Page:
EL PASO — Can you imagine playing a sport without seeing anything? All you can do is rely on your ears and communication from your teammates. Well, a local El Paso hockey team does just that every Friday.
Ultra Violet Moose is an inline hockey team with visually impaired players along with players who have full vision. Medical technician Dan Guard is the coach who founded the team three years ago. He has been working with visually impaired children for 30 years.
Guard created a puck with a buzzer and then added beepers along each goal, so players can use the sound to track the puck, shoot, and pass.
Players with good vision have to wear goggles that have been adjusted with black duct tape, so no light goes through. That way they experience what the visually impaired players have to face every time they play.
Every Friday the team gets together to play or practice hockey. They all gather together to put on their gear. Everyone seems relaxed and calm, chit-chatting with each other, happy that it’s Friday and ready to step on the ice.
Ten-year-old Mickayla Biddle was born blind. She has been playing hockey since she was seven.
“I like the skating part,” she said, explaining that the hard part is finding the puck and scoring a goal.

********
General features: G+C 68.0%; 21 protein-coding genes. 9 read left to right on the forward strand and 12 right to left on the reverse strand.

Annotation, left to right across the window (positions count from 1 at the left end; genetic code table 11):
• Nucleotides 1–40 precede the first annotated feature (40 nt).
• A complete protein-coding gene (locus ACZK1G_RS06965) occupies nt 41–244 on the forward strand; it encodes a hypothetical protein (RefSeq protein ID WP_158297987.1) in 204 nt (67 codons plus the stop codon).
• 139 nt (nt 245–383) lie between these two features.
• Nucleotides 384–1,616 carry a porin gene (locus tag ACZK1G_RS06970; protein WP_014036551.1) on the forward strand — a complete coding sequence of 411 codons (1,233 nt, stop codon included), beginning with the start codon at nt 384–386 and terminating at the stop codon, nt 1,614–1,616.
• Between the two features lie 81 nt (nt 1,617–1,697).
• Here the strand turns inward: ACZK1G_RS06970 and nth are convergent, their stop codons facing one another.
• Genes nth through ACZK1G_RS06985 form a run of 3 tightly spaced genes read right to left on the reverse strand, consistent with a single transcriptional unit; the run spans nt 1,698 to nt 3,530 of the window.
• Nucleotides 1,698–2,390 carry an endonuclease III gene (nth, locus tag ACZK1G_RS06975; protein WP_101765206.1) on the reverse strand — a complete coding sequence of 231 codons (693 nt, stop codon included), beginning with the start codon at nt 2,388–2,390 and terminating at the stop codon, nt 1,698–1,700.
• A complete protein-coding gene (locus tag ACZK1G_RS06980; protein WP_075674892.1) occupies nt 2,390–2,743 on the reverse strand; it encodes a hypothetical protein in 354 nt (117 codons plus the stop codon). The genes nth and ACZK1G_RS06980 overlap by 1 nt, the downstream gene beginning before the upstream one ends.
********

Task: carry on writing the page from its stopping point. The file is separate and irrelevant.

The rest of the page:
But the challenges that came with the new experience didn’t stop her from trying.
“It took me a long time to fully learn how to play.”
Biddle hopes to improve her skills enough to one day to compete in the Special Olympics.
David Fierro is one of the newest members of the team. He was born with retinitis pigmentosa, which is also known as tunnel vision, and says it challenges him “everyday of his life.” He’s been playing hockey with Ultra Violet Moose for six months.
“The more I play, the more I like it,” said the 46-year-old.
Fierro wasn’t always a fan of the sport. But once he started playing he fell in love with it.
“Before I didn’t even like hockey, I wouldn’t even watch it.”
For Fierro the hardest and most frustrating part about hockey is “finding the puck, keeping track of it because I lose it all the time.”
Prior to joining the team, Fierro didn’t know how to skate. “I thought it was going to take me forever.”
Fierro was at an eye specialists’ office when he met Guard and was told about the team. Fierro accepted without any hesitation and plans to continue to play hockey in the future
He is also interested in one day being able to participate in the Special Olympics, saying that it would be something great to participate in.“But I’ve got to get better though,” he added.
The team plays every Friday at 6 p.m. at the Nations Tobin Park in Northeast El Paso. For more information on how to join the Ultra Violet Moose team, contact Dan Guard at (915) 252-1678.